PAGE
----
Export subsidies are the third pillar. The 1995 agricultural agreement required industrialized countries to reduce export subsidies by at least 36% (in value terms) or by 21% (by volume) over a six-year value. For developing countries, the agreement called for reductions of 24% (in value) and 14% (in volume) over ten years. In view of the General Agreement on Tariffs and Trade (GATT), signed in Geneva in 1947, and the world trade organization (WTO) agreement signed in Marrakech in 1994 (OJ L 1994, p. The European Union and its Member States act in accordance with Article 207 (Common Trade Policy) and Articles 217 and 218 (International Agreements) of the Treaty on the Functioning of the European Union (5.2.2). Perjanjian tentang Pertanian (bahasa Inggris: agreement on agriculture) adalah perjanjian internasional yang berada di bawah naungan Organisasi Perdagangan Dunia (WTO). Isi perjanjian ini dirundingkan selama Putaran Uruguay dan mulai berlaku pada saat yang sama dengan pendirian WTO pada tanggal 1 January 1995. In the 1980s, public payments to agricultural producers in industrialized countries generated large crop surpluses, which were unloaded by export subsidies on the world market, causing food prices to fall. Tax pressure on safeguards has increased, due to both lower import duty revenues and increased domestic spending. Meanwhile, the global economy has entered a cycle of recession and the perception that market opening could improve economic conditions has led to calls for a new round of multilateral trade negotiations. [2] The cycle would open up markets for high-tech services and goods and ultimately generate much-needed efficiency gains.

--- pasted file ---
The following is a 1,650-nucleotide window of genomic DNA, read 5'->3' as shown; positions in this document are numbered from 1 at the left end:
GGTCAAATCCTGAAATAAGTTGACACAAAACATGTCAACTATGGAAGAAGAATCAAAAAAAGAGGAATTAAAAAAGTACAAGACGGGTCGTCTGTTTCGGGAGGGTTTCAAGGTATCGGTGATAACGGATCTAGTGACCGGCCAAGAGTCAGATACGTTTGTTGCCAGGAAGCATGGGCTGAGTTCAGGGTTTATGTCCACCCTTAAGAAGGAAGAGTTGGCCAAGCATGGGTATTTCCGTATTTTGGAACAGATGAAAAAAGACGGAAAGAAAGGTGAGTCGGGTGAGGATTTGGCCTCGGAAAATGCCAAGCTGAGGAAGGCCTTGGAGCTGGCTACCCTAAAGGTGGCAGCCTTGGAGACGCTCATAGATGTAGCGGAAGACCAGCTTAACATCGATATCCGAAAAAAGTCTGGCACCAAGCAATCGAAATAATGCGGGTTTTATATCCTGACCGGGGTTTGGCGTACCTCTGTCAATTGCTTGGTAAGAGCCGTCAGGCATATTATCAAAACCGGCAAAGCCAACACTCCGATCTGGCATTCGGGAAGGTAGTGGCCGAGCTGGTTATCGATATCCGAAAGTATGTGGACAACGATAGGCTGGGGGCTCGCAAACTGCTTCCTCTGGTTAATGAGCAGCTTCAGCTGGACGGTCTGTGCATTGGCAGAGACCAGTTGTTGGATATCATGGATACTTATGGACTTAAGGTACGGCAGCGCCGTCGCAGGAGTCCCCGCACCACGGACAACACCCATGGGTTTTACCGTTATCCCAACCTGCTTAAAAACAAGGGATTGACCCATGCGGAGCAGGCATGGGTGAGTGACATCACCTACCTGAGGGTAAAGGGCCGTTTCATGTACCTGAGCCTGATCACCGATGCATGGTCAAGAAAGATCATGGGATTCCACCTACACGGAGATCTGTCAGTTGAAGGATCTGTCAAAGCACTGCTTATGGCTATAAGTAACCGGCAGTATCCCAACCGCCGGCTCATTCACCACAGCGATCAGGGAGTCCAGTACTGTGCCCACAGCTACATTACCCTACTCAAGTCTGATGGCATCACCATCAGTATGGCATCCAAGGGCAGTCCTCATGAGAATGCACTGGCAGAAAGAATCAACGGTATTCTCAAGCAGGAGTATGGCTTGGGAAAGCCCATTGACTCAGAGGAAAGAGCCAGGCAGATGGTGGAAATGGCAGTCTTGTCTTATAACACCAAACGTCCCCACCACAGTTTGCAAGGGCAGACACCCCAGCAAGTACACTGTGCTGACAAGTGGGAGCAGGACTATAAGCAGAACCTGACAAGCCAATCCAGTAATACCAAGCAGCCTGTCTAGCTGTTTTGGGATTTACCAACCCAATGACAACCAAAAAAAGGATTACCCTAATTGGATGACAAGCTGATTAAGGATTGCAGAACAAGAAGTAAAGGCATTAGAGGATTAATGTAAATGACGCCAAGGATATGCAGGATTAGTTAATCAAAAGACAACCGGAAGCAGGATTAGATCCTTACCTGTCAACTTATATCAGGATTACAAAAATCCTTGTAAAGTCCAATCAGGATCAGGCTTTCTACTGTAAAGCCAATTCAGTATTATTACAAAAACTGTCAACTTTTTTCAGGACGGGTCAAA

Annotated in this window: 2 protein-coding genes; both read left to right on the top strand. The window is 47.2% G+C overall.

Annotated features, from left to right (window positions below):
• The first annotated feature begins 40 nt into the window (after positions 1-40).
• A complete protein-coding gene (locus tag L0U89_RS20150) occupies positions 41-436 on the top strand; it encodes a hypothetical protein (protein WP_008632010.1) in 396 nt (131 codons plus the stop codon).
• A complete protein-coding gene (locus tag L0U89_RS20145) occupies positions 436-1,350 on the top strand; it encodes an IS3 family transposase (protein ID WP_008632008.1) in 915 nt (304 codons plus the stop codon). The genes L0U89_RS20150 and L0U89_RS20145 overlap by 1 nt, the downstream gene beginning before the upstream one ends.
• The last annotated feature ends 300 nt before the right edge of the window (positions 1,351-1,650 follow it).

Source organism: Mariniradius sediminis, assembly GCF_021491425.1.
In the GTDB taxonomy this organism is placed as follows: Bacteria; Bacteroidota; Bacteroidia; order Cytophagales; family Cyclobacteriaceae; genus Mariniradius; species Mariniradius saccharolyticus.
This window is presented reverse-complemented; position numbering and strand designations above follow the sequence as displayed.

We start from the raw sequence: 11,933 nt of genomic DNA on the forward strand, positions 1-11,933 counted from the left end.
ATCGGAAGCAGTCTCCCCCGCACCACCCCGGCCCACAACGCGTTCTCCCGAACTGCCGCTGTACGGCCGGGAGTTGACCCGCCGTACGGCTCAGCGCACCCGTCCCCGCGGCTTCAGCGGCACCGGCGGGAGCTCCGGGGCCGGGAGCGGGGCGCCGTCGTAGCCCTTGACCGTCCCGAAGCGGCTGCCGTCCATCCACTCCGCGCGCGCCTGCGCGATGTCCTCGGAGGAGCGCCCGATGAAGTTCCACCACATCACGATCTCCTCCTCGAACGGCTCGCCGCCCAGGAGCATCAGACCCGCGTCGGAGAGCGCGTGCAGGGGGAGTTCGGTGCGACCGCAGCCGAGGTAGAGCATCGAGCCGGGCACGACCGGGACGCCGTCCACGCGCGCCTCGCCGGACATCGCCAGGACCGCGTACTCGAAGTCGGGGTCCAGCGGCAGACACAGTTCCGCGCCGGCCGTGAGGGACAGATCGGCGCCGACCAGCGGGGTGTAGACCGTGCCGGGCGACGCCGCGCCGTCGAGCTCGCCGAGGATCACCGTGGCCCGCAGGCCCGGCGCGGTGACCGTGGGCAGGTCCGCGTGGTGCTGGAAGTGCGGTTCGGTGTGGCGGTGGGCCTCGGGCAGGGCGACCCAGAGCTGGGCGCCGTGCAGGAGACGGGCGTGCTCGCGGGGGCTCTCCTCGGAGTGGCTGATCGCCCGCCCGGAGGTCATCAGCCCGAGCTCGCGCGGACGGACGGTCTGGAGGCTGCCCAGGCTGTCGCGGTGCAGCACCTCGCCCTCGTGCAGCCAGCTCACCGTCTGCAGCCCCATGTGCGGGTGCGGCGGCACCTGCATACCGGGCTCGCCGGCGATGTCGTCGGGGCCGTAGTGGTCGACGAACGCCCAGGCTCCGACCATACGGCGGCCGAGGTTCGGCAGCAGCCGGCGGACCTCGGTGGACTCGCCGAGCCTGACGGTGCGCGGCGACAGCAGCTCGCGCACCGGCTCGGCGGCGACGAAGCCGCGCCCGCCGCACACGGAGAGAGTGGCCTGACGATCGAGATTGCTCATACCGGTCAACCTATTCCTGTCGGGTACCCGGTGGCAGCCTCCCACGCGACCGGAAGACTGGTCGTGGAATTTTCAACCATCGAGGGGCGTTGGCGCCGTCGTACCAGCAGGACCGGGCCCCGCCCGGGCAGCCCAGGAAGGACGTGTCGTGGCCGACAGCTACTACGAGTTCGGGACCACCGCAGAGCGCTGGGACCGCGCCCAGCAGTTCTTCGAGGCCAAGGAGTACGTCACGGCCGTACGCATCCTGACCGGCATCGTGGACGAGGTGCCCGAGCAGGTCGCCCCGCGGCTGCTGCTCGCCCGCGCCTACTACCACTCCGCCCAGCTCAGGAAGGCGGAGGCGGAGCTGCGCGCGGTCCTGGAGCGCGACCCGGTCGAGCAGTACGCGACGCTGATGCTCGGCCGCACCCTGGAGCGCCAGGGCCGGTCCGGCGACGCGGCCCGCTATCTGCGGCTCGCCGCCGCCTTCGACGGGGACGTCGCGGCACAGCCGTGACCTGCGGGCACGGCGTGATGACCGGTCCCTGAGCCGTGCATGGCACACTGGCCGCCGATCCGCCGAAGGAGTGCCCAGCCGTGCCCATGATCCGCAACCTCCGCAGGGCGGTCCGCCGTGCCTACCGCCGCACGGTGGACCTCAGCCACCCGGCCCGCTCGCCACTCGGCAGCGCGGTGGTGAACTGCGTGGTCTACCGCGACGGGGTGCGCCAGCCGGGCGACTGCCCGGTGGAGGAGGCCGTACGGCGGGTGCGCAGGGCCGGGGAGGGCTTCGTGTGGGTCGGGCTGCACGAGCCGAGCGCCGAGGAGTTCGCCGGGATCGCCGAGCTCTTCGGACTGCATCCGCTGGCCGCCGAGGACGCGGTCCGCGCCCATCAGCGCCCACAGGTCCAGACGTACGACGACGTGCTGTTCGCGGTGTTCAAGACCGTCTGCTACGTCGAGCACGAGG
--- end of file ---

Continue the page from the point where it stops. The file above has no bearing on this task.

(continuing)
To engage developing countries, many of which were new international disciplines, agriculture, textiles and clothing were added to the big deal. [1] The Haberler Report of 1958 stressed the importance of minimizing the impact of agricultural subsidies on competitiveness and recommended replacing price support with additional non-production-related direct payments and expected discussions to be under way on green box subsidies. But it is only recently that this change has become the heart of the reform of the global agricultural system. Noting that commitments made under the reform agenda should be fair among all members, taking into account non-trade issues, including food security and the need to protect the environment; Recalling the agreement that the special and differentiated treatment of developing countries is an integral part of the negotiations and taking into account the negative effects that the implementation of the reform programme could have on the least developed developing countries and net food-importing developing countries, in the run-up to the 1986 GATT Ministerial Conference in Punta del Este, Uruguay. , agricultural lobbies in industrialized countries have vehemently opposed agricultural trade-offs. In this context, the idea of excluding “trade-neutral” production and subsidies from WTO commitments was first proposed in 1987 by the United States and soon replicated by the EU. [2] By guaranteeing continued support to farmers, it has also neutralized the opposition.